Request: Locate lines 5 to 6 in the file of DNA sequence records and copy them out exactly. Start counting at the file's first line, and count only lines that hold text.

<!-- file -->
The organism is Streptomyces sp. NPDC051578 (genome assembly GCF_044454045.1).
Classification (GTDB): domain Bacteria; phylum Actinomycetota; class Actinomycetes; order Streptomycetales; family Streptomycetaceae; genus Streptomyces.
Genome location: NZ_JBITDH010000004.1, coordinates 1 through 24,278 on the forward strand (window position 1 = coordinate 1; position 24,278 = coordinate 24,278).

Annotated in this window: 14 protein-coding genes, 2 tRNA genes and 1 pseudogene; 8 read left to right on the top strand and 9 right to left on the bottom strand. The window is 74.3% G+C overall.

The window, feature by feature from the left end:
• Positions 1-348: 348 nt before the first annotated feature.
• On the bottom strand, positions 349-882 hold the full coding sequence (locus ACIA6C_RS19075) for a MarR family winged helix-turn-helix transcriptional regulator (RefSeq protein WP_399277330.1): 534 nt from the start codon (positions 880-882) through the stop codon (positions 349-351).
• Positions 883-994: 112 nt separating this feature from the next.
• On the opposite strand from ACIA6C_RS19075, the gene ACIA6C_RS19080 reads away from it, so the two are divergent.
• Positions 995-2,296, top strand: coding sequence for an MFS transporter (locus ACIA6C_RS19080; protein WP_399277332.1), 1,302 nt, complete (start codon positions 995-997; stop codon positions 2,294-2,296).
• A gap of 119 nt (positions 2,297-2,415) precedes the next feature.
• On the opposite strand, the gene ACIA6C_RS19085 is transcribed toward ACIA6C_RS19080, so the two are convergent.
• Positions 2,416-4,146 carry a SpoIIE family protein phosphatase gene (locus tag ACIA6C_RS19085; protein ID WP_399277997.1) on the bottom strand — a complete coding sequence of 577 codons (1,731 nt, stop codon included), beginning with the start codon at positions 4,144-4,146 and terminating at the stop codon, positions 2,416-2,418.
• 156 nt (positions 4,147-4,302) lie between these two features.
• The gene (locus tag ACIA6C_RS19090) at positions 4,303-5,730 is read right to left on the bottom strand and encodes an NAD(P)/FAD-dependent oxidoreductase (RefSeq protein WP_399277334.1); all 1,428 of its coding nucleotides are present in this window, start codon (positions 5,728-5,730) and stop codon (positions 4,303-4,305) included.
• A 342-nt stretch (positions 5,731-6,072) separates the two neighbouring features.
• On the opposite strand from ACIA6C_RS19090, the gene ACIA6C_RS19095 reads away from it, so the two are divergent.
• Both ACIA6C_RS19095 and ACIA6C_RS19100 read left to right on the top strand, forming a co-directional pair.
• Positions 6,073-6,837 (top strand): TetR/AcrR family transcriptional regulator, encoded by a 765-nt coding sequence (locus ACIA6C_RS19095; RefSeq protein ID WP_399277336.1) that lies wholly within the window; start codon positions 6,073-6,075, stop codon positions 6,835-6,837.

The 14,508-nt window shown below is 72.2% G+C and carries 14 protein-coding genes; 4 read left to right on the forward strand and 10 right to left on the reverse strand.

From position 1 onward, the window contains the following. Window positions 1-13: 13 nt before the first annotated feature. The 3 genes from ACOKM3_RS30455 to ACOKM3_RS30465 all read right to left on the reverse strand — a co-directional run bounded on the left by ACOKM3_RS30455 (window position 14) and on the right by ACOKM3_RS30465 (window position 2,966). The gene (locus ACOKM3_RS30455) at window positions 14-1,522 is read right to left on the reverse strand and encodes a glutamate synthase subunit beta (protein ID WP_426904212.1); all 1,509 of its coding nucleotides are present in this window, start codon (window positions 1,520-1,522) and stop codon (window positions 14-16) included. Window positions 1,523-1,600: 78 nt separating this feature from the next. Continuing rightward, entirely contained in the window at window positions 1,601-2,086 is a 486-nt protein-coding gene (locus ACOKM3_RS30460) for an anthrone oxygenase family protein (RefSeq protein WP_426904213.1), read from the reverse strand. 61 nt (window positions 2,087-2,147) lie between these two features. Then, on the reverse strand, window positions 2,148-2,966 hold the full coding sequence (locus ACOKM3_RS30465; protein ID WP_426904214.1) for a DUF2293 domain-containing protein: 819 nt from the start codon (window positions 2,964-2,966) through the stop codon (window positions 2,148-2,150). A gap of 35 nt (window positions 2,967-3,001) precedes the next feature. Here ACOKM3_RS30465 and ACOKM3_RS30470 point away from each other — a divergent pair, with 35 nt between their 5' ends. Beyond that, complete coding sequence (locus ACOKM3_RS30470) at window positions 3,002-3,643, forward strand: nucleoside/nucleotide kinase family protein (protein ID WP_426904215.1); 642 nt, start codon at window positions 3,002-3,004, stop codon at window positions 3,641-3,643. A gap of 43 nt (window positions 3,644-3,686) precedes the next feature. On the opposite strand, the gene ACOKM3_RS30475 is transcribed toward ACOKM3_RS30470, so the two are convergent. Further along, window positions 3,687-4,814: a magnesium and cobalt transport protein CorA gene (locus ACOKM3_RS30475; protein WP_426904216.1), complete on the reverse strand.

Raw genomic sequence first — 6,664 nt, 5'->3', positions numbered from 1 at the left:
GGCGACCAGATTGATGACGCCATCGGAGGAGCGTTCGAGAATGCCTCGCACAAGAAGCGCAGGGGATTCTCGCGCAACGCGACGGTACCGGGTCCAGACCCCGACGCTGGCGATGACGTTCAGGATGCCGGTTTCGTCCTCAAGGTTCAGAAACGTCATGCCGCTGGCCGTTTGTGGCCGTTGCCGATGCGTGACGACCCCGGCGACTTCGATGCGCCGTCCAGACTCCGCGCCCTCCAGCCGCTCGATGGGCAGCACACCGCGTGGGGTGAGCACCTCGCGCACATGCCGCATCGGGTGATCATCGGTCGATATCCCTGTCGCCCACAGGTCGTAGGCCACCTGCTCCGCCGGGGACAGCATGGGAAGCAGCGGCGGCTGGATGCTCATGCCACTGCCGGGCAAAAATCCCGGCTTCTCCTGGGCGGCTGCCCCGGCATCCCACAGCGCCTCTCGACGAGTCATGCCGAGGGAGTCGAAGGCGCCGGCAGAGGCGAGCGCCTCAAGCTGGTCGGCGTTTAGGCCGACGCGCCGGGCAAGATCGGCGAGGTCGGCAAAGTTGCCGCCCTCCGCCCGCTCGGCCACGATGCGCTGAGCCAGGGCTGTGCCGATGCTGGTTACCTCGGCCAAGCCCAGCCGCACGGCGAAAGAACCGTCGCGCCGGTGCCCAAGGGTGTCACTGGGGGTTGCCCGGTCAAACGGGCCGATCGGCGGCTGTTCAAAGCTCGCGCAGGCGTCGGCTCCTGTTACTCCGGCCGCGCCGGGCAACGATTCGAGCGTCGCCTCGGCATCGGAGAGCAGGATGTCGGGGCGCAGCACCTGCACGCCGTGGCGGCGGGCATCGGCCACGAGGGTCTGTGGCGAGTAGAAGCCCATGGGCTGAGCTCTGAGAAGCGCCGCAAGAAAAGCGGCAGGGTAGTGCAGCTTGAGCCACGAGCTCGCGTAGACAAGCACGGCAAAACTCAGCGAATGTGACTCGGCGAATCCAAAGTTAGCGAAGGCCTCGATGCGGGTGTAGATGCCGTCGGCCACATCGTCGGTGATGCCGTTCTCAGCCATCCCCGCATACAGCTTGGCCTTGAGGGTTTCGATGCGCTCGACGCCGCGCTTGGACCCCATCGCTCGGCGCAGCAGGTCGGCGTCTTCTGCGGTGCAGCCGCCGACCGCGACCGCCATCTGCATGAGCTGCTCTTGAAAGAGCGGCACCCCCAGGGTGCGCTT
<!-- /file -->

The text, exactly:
The window, feature by feature from the left end:
• Positions 1-348: 348 nt before the first annotated feature.